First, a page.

Media & Education
BATS Magazine

Volume 39, Issue 1, 2020

Spring Cleaning

What to do when you encounter a bat


Spring is a common time to find bats in your house. Three-quarters of the bat species that live in the U.S. and Canada have been found roosting in buildings and structures where they can find shelter and protection. Some species like using human-made structures for roosts in addition to natural shelters. Sometimes, these are temporary roosts used by bats to seek shelter from unpredictable spring weather during migration, or by bats looking for a new home due to short supply of natural habitats like caves and hollow trees.

What do you do if you encounter a bat? First, don’t panic. It’s never a good idea to touch bats or any other wild animal—especially without gloves or protective clothing. They are scared and will likely try to get away from you, clawing or biting you in the process.

If you see one bat flying around your house, it’s usually lost and trying to find its way out. Open multiple doors and windows to the outdoors (don’t forget to remove your window screens) and close all doors going to other parts of the house. Turn the lights on and shut ceiling fans off. Be quiet and wait for the bat to leave.

If the bat doesn’t leave on its own, follow BCI’s steps to safely capture and release the bat. Go to www.batcon.org for more information.

Be sure to seek medical attention for anyone who comes into contact with a bat or wakes up in a room with a bat. If a bat makes contact with someone or bites a person or pet, the bat must be tested for rabies. If the bat cannot be tested, the person must seek medical attention and receive treatment for rabies exposure. If your pet makes contact with a bat, contact your veterinarian.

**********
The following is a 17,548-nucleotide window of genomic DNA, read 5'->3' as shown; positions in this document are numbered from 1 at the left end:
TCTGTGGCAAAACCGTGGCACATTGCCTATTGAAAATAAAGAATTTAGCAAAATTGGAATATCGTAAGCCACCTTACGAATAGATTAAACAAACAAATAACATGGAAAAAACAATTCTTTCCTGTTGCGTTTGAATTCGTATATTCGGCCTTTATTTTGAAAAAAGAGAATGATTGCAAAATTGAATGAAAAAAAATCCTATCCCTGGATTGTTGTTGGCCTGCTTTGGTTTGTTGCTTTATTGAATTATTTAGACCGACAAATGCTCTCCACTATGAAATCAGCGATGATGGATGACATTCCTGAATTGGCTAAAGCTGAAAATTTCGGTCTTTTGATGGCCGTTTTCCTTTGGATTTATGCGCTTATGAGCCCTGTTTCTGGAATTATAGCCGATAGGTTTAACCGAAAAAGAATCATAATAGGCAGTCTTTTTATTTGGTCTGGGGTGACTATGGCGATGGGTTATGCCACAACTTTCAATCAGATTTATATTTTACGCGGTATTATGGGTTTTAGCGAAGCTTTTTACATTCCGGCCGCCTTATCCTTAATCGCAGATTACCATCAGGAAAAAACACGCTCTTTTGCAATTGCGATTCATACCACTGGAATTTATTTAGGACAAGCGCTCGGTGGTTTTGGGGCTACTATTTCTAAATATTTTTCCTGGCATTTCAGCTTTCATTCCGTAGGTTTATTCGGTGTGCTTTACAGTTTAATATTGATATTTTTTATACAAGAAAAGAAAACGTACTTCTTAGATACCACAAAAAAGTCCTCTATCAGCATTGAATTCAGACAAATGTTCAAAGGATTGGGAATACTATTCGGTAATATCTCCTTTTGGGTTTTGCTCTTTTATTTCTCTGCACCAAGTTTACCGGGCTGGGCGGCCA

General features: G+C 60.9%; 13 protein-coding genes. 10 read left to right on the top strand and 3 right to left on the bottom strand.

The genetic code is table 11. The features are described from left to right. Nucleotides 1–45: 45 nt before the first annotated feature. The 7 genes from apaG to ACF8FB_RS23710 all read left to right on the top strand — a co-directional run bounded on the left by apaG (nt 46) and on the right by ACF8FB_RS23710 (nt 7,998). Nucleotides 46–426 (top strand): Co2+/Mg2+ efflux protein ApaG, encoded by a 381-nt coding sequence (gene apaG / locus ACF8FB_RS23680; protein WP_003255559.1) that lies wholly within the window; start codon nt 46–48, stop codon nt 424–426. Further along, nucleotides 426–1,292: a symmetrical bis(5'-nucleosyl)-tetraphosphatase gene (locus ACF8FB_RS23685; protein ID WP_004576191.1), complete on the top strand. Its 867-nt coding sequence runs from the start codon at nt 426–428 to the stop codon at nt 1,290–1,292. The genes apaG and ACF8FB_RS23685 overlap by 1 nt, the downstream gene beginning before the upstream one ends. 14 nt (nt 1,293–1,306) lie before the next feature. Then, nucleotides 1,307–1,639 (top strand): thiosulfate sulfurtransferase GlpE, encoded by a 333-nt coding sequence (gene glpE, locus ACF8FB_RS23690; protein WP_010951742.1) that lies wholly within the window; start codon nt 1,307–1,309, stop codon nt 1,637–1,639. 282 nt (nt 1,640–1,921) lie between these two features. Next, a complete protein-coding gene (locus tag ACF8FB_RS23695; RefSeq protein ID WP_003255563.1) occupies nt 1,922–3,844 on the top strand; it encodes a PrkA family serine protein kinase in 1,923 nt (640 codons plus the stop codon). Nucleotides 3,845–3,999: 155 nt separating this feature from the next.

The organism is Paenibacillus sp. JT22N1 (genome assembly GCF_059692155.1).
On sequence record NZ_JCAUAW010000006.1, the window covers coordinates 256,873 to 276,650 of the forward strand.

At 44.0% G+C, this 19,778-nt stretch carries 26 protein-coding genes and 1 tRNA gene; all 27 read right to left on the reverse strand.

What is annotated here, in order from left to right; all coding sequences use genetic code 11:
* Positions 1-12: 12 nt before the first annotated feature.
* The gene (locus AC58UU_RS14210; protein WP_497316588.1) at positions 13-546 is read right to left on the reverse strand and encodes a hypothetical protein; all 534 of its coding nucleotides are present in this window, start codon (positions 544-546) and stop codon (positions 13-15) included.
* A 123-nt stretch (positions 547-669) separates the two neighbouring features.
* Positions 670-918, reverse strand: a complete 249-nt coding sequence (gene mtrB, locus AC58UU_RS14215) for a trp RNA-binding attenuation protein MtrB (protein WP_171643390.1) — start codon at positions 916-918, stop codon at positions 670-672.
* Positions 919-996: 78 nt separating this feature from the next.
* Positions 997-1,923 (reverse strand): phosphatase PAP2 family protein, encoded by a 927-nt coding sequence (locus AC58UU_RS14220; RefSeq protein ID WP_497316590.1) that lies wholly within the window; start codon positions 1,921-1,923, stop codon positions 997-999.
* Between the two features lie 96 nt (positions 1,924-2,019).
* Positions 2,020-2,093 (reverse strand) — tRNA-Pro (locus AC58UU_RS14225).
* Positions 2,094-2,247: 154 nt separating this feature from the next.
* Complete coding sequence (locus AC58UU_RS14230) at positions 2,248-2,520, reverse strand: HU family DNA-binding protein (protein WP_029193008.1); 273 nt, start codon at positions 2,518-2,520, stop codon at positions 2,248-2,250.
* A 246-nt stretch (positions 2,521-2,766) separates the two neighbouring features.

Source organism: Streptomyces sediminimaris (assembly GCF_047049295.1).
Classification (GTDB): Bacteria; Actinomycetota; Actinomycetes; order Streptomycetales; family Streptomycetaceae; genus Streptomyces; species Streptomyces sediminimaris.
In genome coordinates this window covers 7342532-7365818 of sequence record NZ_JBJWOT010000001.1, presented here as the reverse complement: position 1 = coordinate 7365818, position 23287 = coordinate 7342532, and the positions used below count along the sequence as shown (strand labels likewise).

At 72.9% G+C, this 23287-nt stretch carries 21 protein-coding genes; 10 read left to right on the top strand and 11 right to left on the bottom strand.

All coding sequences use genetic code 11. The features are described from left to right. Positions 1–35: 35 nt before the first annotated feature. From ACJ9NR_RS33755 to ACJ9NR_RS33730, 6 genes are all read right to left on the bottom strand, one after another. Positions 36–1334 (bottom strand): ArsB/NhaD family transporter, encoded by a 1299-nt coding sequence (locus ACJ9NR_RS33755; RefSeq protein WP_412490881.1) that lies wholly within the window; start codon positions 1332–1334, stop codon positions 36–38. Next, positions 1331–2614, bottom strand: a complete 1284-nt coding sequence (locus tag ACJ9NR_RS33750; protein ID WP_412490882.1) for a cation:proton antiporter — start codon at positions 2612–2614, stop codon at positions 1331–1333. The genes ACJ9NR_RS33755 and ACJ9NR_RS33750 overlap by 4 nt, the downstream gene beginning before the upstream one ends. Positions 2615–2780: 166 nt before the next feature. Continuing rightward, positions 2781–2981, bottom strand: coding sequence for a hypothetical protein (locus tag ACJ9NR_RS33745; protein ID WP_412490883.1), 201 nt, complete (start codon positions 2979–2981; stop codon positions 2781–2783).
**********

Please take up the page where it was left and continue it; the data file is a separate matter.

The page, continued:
Do you have a colony of bats?

Bats usually roost in “structural voids,” or spaces between the interior and exterior of a building. They can enter through tiny cracks and holes as small as the tip of your pinky finger. While bats often look for locations like attics, they can also roost in basements and underneath houses. The best way to avoid having bats enter in the first place is to seal any small holes or cracks.

Signs of roosting bats include seeing bats entering and leaving a location, hearing chirping sounds, finding guano, and smelling a musky odor.

Excluding a bat colony

If you want to remove bats from an area, the best solution is to create one-way exits that allow the bats to leave but not return. However, you can only exclude bats during certain times of the year. States and provinces typically have laws about when bat exclusions can take place, so be sure to contact local wildlife authorities first.

BCI’s website features detailed instructions about when and how to create an exclusion, and it also includes information on the questions to ask when hiring a professional to remove bats.

If you are planning on excluding bats from a certain area, but want to continue to support healthy local bat populations, you can install a bat house nearby so both bats and humans can benefit.

All articles in this issue:

Stay up to date with BCI

Sign up and receive timely bat updates

BCI relies on the support of our amazing members around the world.

Our mission is to conserve the world’s bats and their ecosystems to ensure a healthy planet.

Please join us or donate so our work can continue.